Better Schools

Bill at PC 3 - EditedWhat Baltimore Needs is more effective public school facilities, funding and governance.

As a councilman, I’ve been a supporter of my district schools individually, as well as initiatives to improve the system as a whole. Some of my support is more personal, like being a guest reader in a classroom, or attending a cookout to welcome a new principal, or donning a Santa Claus suit for a school’s holiday open-house. Some of my support has been more tangible, such as facilitating a donation of rebuilt PCs from Boot Up Baltimore – a student-run organization at Johns Hopkins – for each of the schools in my district, so that each teacher’s lounge would have a computer the teachers could use. Still, I recognize that our schools have even more substantial needs.

Our children deserve school buildings that aren’t falling apart. We need to make our schools better by implementing the 10-Year Facilities Plan and renovating or rebuilding all of the schools our children attend.  The first $1.1 billion commitment was a good start, but we will need at least another $1.7 billion commitment to ensure than no child’s education is diminished by a crumbling classroom.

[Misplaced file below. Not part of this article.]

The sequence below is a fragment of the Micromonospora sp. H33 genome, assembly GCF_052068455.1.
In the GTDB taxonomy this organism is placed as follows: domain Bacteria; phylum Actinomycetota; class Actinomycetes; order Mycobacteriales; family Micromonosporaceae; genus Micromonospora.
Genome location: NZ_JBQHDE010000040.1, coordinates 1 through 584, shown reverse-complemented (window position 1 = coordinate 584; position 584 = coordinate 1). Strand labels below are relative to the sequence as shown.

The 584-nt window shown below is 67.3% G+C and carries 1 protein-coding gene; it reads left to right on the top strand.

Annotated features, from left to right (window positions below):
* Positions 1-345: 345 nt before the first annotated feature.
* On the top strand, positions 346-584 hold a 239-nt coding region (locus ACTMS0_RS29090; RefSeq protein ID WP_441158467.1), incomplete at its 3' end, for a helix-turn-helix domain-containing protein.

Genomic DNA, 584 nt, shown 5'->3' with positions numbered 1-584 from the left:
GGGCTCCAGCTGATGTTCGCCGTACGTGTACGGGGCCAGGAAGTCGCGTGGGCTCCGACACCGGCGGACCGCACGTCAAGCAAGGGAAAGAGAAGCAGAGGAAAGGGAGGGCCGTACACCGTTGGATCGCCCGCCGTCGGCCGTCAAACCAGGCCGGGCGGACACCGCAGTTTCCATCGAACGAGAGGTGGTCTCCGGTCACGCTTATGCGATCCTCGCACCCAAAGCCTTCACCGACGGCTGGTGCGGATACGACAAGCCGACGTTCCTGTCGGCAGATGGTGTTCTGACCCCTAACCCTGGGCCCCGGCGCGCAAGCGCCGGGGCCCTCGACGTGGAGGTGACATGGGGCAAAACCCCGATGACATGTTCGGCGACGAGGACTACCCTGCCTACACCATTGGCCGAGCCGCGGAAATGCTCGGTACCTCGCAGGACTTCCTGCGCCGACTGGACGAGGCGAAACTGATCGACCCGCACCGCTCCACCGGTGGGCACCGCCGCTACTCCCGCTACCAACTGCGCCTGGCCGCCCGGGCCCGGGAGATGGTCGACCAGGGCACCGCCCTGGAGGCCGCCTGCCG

Our children deserve more funding from both state and local government, to provide our children with the resources they need to learn. They also deserve a central administration which distributes that funding wisely and fairly, actively supporting each school’s efforts to educate our children. That being said, the fact that there is no direct connection between the City Council and the governance structure of the school system is often a difficult one for me to explain to my constituents, so as a councilman, I’ve passed a resolution – twice! –  asking the General Assembly to change the current process of bringing on new school board members.

At a minimum, school board members should be vetted by the City Council, including a public confirmation hearing, where councilmembers and members of the public can question potential board nominees, as well as those being renominated. Any group of people responsible for the administration of over a billion dollars of taxpayer money should be accountable to the taxpayers through their legislative representatives, not just the executive.

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